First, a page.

“I f***ed it up,” Hudson snapped after going 0-4 with a key error as the Sox lost 2-1 to the Cubs Tuesday at U.S. Cellular Field. “I lost the game for [Peavy], that’s it. The man threw a hell of a game, I lost it for him. Point blank. Case closed. We lost. My bad. That’s it.”
Orlando Hudson is nothing if not admirable in his willingness to fall on the sword, but it would be better if his self-flagellation was less appropriate. His lollipop throw to 1st put the deciding run on base in a 2-1 game Tuesday night, his 0 for 4 night at the plate couldn’t hide from key situations in the 9-hole, and since Jake Peavy vaguely hinted that it was Hudson’s fault, it made it less awkward for him to admit it.
Hudson was switched in a hurry to 3rd, so there should be some sympathy for his poor reactions and instincts at the hot corner. He also was cut by the Padres for his lack of offense, so expectations for him to hit that much better than the .167/.253/.282 line he’s put up in Chicago probably weren’t too realistic.
But those two concessions shave his margin for error down to pretty much nothing. No one wants to see mental lapses from the guy who’s only starting due to exigent circumstances.
Those circumstances are worth remembering too. Hudson wasn’t brought on to start for the rest of the season, he came on when Brent Morel was just sitting out to rest his back a bit, not shut down till after the All-Star break. He was only supposed to provide better emergency coverage than Brent Lillibridge and Eduardo Escobar, which speaks to the low standards for his performance but also the lack of commitment to be showed to him.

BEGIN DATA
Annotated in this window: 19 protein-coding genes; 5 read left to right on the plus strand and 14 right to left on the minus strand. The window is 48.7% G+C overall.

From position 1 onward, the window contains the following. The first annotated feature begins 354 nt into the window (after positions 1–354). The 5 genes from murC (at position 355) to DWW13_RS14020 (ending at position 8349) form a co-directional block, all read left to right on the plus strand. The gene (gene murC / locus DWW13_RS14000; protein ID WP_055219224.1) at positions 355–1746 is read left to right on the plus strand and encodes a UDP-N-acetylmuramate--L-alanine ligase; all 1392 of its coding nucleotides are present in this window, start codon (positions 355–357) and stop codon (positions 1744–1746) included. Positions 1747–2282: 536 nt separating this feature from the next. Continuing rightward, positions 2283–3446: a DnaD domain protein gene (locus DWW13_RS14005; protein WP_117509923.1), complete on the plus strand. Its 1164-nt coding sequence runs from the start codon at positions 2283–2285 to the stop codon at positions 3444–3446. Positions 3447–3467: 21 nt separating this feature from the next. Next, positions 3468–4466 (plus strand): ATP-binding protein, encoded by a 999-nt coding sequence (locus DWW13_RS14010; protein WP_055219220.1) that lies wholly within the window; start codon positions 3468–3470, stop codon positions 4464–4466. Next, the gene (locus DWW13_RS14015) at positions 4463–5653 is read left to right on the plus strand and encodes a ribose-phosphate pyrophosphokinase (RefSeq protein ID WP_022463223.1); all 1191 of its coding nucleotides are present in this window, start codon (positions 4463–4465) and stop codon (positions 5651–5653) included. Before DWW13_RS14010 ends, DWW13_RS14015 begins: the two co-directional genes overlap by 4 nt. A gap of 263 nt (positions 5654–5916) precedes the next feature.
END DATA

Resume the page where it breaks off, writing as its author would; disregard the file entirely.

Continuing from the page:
Hudson isn’t truly the most pressing problem–the Sox offense is still solidly in the top third of the AL while the pitching staff is in a more perilous state–but he’s the easiest to amend and improve upon.
Orlando is not Adam Dunn, nor Alex Rios; there’s no financial commitment that necessitates waiting for him to play his way out of it. And he’s performing at a level where questions on how much worse career 1st basemen Dan Johnson (.289/.427/.561 in AAA) could really be than Hudson are at least hypotheticals worth pondering.
Finding an improvement should be easy, but not in this farm system, where a minor league 1st basemen is the most inspired choice. Even Kevin Youkilis–while falling apart–represents a clear upgrade, but now that a significant market has built up for him, the Sox may have spent their best chance mulling over whether they could afford the salary commitment that would have to be the centerpiece of their offer.
Ultimately, replacing Hudson doesn’t have to be any bigger of an ordeal than replacing Morel was, which is the beauty of sub-replacement players. When the performance is this bad, anything seems like a worthwhile flyer…even taking a rapidly declining veteran 2nd basemen and trying him at 3rd for a month.